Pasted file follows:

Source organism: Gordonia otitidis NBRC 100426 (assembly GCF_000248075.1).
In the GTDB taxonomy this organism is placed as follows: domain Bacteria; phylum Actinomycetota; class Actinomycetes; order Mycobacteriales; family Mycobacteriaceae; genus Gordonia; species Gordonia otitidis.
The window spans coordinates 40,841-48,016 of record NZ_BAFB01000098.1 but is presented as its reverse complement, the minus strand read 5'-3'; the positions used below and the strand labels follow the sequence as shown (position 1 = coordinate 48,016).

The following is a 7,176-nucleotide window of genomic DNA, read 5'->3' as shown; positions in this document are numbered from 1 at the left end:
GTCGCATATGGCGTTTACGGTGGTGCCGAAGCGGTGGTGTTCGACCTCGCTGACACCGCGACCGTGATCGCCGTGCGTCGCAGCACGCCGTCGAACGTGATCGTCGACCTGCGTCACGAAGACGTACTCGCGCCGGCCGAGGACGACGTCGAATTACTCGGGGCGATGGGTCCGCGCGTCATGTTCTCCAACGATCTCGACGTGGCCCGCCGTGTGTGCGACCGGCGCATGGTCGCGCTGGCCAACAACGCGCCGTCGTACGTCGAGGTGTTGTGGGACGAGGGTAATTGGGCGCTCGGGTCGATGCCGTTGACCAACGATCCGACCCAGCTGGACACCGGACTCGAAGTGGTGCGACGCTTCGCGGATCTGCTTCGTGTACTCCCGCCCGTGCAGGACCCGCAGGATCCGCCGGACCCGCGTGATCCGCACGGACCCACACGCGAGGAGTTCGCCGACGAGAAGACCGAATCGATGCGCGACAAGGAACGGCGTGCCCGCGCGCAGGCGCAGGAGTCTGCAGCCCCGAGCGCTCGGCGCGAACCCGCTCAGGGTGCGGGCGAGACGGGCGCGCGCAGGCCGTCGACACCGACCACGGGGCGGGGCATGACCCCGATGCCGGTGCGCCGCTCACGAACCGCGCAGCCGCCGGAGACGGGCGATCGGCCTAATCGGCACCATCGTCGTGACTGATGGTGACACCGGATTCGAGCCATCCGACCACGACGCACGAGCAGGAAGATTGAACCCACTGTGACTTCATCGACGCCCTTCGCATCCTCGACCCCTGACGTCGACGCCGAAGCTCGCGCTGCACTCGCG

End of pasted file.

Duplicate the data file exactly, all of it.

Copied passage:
Source organism: Gordonia otitidis NBRC 100426 (assembly GCF_000248075.1).
In the GTDB taxonomy this organism is placed as follows: domain Bacteria; phylum Actinomycetota; class Actinomycetes; order Mycobacteriales; family Mycobacteriaceae; genus Gordonia; species Gordonia otitidis.
The window spans coordinates 40,841-48,016 of record NZ_BAFB01000098.1 but is presented as its reverse complement, the minus strand read 5'-3'; the positions used below and the strand labels follow the sequence as shown (position 1 = coordinate 48,016).

The following is a 7,176-nucleotide window of genomic DNA, read 5'->3' as shown; positions in this document are numbered from 1 at the left end:
GTCGCATATGGCGTTTACGGTGGTGCCGAAGCGGTGGTGTTCGACCTCGCTGACACCGCGACCGTGATCGCCGTGCGTCGCAGCACGCCGTCGAACGTGATCGTCGACCTGCGTCACGAAGACGTACTCGCGCCGGCCGAGGACGACGTCGAATTACTCGGGGCGATGGGTCCGCGCGTCATGTTCTCCAACGATCTCGACGTGGCCCGCCGTGTGTGCGACCGGCGCATGGTCGCGCTGGCCAACAACGCGCCGTCGTACGTCGAGGTGTTGTGGGACGAGGGTAATTGGGCGCTCGGGTCGATGCCGTTGACCAACGATCCGACCCAGCTGGACACCGGACTCGAAGTGGTGCGACGCTTCGCGGATCTGCTTCGTGTACTCCCGCCCGTGCAGGACCCGCAGGATCCGCCGGACCCGCGTGATCCGCACGGACCCACACGCGAGGAGTTCGCCGACGAGAAGACCGAATCGATGCGCGACAAGGAACGGCGTGCCCGCGCGCAGGCGCAGGAGTCTGCAGCCCCGAGCGCTCGGCGCGAACCCGCTCAGGGTGCGGGCGAGACGGGCGCGCGCAGGCCGTCGACACCGACCACGGGGCGGGGCATGACCCCGATGCCGGTGCGCCGCTCACGAACCGCGCAGCCGCCGGAGACGGGCGATCGGCCTAATCGGCACCATCGTCGTGACTGATGGTGACACCGGATTCGAGCCATCCGACCACGACGCACGAGCAGGAAGATTGAACCCACTGTGACTTCATCGACGCCCTTCGCATCCTCGACCCCTGACGTCGACGCCGAAGCTCGCGCTGCACTCGCG